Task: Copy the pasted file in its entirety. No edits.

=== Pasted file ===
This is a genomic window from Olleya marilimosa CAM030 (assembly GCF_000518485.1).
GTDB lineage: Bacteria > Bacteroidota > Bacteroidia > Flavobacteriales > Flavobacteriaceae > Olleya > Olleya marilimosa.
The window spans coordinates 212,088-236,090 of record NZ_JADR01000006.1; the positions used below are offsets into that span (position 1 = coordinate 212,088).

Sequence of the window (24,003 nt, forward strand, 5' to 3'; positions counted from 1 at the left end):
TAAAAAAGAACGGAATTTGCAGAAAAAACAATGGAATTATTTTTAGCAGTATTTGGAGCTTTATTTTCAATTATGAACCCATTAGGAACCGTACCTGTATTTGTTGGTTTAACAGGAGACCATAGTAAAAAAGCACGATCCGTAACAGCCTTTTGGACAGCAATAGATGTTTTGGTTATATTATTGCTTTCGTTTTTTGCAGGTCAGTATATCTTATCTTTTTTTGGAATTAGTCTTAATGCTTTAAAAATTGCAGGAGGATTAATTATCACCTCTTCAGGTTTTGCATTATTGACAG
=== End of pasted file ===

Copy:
This is a genomic window from Olleya marilimosa CAM030 (assembly GCF_000518485.1).
GTDB lineage: Bacteria > Bacteroidota > Bacteroidia > Flavobacteriales > Flavobacteriaceae > Olleya > Olleya marilimosa.
The window spans coordinates 212,088-236,090 of record NZ_JADR01000006.1; the positions used below are offsets into that span (position 1 = coordinate 212,088).

Sequence of the window (24,003 nt, forward strand, 5' to 3'; positions counted from 1 at the left end):
TAAAAAAGAACGGAATTTGCAGAAAAAACAATGGAATTATTTTTAGCAGTATTTGGAGCTTTATTTTCAATTATGAACCCATTAGGAACCGTACCTGTATTTGTTGGTTTAACAGGAGACCATAGTAAAAAAGCACGATCCGTAACAGCCTTTTGGACAGCAATAGATGTTTTGGTTATATTATTGCTTTCGTTTTTTGCAGGTCAGTATATCTTATCTTTTTTTGGAATTAGTCTTAATGCTTTAAAAATTGCAGGAGGATTAATTATCACCTCTTCAGGTTTTGCATTATTGACAG